Date: ca. 1320–24
Geography: Made in Paris, France
Medium: White and pot-metal glass with vitreous paint
Dimensions: 22 13/16 x 17 5/16 in. (58 x 44 cm)
Credit Line: The Cloisters Collection, 1982
Accession Number: 1982.433.3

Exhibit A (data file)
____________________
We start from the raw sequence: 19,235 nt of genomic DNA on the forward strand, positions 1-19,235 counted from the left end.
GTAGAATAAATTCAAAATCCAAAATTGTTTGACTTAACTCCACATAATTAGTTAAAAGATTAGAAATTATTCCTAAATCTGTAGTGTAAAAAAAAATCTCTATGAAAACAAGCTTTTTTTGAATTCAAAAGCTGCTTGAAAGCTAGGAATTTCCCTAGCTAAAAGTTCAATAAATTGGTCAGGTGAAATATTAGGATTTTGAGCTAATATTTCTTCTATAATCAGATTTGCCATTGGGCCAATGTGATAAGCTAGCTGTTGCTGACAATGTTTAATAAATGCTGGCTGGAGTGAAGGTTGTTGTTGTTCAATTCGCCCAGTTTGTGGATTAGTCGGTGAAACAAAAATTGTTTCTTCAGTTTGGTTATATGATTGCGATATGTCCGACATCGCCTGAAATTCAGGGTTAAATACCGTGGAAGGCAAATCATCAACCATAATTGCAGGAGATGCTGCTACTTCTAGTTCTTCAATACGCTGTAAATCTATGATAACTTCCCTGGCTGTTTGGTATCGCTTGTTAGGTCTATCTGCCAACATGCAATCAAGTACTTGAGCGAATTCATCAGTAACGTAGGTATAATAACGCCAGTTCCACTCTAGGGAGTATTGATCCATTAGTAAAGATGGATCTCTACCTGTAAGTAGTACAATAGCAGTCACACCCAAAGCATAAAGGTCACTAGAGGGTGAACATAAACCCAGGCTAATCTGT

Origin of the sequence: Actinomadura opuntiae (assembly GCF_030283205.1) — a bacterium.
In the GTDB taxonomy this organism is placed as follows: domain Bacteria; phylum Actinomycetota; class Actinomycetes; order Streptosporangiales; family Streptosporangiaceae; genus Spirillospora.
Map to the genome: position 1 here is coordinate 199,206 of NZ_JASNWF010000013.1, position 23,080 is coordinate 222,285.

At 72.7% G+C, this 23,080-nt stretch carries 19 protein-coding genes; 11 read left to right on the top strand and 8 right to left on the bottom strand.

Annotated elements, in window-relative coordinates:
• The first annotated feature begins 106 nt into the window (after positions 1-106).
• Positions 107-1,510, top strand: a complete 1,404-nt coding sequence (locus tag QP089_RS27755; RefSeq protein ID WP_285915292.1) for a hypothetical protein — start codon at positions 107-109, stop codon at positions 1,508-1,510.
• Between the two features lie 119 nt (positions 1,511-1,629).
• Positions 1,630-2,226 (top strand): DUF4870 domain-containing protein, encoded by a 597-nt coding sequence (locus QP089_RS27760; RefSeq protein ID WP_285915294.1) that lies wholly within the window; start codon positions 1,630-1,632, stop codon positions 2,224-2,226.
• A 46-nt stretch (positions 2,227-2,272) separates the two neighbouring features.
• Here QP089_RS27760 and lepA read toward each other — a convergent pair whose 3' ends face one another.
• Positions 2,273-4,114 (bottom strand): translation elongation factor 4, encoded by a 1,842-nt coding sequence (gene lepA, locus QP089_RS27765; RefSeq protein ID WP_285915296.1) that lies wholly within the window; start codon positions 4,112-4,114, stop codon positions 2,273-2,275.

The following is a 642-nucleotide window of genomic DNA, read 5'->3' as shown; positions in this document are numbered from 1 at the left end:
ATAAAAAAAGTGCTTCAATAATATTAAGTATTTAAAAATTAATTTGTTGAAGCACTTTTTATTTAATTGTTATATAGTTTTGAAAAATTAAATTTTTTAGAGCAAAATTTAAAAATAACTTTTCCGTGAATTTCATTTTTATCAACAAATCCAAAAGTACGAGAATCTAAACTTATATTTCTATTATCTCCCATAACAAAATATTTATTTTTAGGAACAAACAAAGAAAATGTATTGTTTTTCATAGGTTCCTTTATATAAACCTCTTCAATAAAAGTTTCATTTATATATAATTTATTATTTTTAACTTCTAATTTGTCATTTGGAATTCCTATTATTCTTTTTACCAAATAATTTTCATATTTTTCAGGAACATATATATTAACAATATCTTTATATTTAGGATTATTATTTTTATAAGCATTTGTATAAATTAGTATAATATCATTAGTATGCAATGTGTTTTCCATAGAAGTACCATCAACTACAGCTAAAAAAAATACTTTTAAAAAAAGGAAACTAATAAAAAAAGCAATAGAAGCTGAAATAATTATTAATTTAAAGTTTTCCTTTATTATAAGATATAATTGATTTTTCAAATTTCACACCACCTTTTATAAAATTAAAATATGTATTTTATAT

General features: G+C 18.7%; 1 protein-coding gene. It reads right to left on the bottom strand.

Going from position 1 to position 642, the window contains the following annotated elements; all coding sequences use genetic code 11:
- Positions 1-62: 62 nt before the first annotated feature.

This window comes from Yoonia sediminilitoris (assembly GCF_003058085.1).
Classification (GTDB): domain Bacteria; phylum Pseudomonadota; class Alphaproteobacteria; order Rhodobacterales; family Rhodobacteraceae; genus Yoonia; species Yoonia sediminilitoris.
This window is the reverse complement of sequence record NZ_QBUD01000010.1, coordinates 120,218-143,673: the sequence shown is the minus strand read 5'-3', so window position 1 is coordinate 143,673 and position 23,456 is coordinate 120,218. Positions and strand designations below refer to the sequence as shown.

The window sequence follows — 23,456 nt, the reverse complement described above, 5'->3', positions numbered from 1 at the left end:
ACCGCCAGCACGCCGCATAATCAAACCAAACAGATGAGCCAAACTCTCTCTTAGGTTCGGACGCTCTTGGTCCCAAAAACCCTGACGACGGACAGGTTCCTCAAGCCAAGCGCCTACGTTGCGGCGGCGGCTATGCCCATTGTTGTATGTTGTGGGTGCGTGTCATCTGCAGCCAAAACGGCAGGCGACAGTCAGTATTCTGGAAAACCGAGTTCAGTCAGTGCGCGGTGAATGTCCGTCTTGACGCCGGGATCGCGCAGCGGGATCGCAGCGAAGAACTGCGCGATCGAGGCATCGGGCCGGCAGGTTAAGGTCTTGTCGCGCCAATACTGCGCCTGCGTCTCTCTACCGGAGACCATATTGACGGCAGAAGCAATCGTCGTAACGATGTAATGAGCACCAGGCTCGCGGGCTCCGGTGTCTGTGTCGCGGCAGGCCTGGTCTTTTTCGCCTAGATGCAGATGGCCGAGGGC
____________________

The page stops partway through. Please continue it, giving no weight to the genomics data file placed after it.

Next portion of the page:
Traditionally thought to have come from the Cathedral of Notre-Dame in Paris, this grisaille panel (one of a pair, see acc. no. 1982.433.4) is now attributed to the Chapel of Saint-Louis at the royal abbey of Saint-Denis. Its distinctive features, the inclusion of the small fleurs-de-lis, which sprout, budlike, from the stems of the foliage, is unique to this panel and to four other related examples—a detail that may well indicate that the glass was created for a royal foundation. The most likely candidate is Saint-Denis, the royal necropolis, where a nave chapel dedicated to Louis IX—who was canonized as Saint Louis in 1297—was completed by 1324. The rebuilding of the abbey church began shortly after Louis ascended to the throne and continued throughout most of his reign (1226–70).